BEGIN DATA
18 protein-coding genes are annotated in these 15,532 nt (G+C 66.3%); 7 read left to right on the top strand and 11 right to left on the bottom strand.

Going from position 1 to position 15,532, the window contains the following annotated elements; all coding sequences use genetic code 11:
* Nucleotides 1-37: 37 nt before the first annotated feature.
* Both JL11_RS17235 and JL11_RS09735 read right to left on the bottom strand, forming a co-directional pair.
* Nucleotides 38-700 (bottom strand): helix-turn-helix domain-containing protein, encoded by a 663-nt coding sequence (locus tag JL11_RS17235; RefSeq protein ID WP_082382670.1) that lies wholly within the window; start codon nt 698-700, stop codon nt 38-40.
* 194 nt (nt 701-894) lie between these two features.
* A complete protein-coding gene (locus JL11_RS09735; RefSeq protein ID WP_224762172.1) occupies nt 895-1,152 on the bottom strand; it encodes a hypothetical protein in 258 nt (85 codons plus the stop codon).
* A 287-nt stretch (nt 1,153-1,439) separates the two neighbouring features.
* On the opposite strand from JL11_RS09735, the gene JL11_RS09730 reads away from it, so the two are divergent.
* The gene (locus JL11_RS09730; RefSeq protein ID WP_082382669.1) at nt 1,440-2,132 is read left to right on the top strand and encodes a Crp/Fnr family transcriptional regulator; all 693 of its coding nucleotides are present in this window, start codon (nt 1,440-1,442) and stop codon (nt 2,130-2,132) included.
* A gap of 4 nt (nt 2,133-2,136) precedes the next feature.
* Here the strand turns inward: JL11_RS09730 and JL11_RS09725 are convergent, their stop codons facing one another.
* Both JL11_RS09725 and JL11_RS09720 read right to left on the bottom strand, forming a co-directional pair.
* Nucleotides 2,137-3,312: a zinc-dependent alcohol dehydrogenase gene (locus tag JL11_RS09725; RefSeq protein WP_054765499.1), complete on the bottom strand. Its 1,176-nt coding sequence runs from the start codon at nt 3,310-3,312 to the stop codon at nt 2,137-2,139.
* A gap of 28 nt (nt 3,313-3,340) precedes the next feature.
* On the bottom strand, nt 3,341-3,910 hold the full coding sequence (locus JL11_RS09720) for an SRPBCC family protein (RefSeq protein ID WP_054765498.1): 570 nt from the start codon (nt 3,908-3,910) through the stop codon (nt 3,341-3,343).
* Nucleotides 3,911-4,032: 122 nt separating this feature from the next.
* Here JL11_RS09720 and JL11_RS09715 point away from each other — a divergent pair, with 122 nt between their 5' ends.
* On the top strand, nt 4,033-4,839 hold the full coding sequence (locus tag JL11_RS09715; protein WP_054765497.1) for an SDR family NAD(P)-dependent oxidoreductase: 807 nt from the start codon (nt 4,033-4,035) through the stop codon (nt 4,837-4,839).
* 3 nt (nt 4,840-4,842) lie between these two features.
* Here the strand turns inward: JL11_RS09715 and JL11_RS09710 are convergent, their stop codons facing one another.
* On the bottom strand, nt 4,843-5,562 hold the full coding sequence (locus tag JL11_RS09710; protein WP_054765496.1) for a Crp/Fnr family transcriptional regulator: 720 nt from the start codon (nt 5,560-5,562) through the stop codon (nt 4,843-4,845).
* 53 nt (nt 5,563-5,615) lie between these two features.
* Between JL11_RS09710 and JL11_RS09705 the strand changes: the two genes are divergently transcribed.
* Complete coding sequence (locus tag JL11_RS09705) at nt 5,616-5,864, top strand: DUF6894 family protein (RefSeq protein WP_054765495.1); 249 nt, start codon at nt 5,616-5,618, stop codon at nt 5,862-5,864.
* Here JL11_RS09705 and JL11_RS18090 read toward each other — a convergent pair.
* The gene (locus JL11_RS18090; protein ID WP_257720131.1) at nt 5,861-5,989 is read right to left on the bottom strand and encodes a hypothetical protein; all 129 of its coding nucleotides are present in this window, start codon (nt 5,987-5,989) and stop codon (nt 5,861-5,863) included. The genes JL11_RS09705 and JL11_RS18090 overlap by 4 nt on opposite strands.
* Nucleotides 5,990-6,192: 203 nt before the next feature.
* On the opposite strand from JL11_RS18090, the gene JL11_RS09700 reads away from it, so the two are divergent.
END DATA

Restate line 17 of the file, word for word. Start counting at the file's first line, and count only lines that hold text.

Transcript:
* Nucleotides 3,911-4,032: 122 nt separating this feature from the next.